While ‘trolls’ have been around almost as long as the Internet, ‘Incels’ are a more recent and distinctly different cyber sub-culture which warrants more study says a QUT researcher.
QUT behavioural economist Dr Stephen Whyte has co-authored a new paper which examines data collected during the national online Australian Sex Survey in 2016, a research collaboration with adultmatchmaker.com and the Eros Association.
“I sexually identify as an Attack Helicopter”: Incels, trolls and non-binary gender politics online has just been published by open access journal First Monday.
“Trolling, cyber-aggression and general anti-social behaviour on the internet are not new but while trolls are often motivated by boredom, attention-seeking and, sometimes, revenge, Incels are aggrieved and appear to possess more undesirable characteristics like envy and jealousy,” said Dr Whyte.
“Trolls see the world wide web as an entertainment venue while Incels see it as a weapon. These are men who display much more aggression towards questions of gender and use terms like ‘Attack Helicopter’ to parody gender classification and which are beloved of conservative right-wing ideologists.
“While the internet is such a positive tool for the majority in everyday life, its anonymity, at times, can mean some use it as a vessel for negative or aggressive anti-social behaviours.
“Understanding new emerging online groups such as Incels is critically important in addressing broader online anti-social behaviours such as cyber-aggression and abuse, sexism, and racism.”
Dr Whyte said he and colleagues from QUT’s Business School and Centre for Behavioural Economics, Society & Technology (BEST) PhD candidate Ms Megan Godwin, along with Dr Khandis Blake from the University of Melbourne, School of Psychological Sciences, collected data from more than 12,000 Australians, with this study focussed primarily on the unique responses of just 20 particular participants.
“Since chat rooms first surfaced, up to the present day on social networking sites like Facebook and Instagram, labelling of gender or sex has been an integral part of online experiences and behaviours,” he said.
“Over the last 10 years, policy, industry and social networks have begun to recognise and embrace a myriad of new non-binary titles in practice; terms like ‘bigender’, ‘genderfluid’, ‘pangender’, ‘trigender’, ‘demigirl’, ‘nonbinary’ and ‘intersex’.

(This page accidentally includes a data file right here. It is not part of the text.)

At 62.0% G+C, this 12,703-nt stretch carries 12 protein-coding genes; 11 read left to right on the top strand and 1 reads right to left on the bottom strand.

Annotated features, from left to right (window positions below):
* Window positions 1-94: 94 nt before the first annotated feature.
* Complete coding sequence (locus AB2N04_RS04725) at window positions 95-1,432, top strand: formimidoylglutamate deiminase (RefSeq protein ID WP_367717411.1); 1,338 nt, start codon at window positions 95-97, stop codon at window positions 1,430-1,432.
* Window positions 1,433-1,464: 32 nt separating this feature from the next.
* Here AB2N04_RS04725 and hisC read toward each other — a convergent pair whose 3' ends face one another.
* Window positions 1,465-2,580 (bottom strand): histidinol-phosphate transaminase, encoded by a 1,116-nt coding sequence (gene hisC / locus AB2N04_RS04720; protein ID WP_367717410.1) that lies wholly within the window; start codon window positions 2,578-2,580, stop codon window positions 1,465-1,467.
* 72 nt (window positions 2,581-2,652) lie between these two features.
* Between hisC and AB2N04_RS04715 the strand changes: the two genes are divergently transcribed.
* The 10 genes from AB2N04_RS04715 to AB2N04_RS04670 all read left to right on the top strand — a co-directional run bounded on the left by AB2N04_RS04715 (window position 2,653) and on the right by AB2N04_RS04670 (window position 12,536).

“However, not all online communities and their participants have welcomed such diversity and inclusion. This is the case of Incels, a small but potent group with a vivid online presence, and who fall under the broader umbrella of men’s rights activists opposed to the feminist movement.
“Incels have gained attention in recent years due to their association with a disproportionate number of mass violence events. They believe they are entitled to sex but are victims of women and society.
“Almost nothing is known about the demographic characteristics of Incels but some insight can be gained by analysing linguistic content in their social media posts which often centre on their own perceived ugliness and low social worth.
“Many of their posts advocate sexual and physical violence, racism and homophobia, with strong elements of misogyny and anti-feminism.
“It’s important to understand what drives or motivates certain individuals or groups to better ensure equitable outcomes for all in cyber domains.
“So, our study explores key traits, behaviours and demographic characteristics of those who choose to gender identify as inanimate objects of modern warfare, or simply reject the notion of non-binary alternatives in other ways.”
“The Australian Sex Survey included an option to identify with one of 33 different gender options. Participants were also offered a free text response option to self-report an alternative gender title and/or comment. Data for our study was based on these free-form response options,” he said. Several of the studies respondents described their gender as either ‘Attack Helicopters’ or ‘Apache Attack Helicopter’
Dr Whyte said it was the first study to offer qualitative archetype description and differentiation between trolls and Incel’s based on their behaviour in relation to the online non-binary gender debate.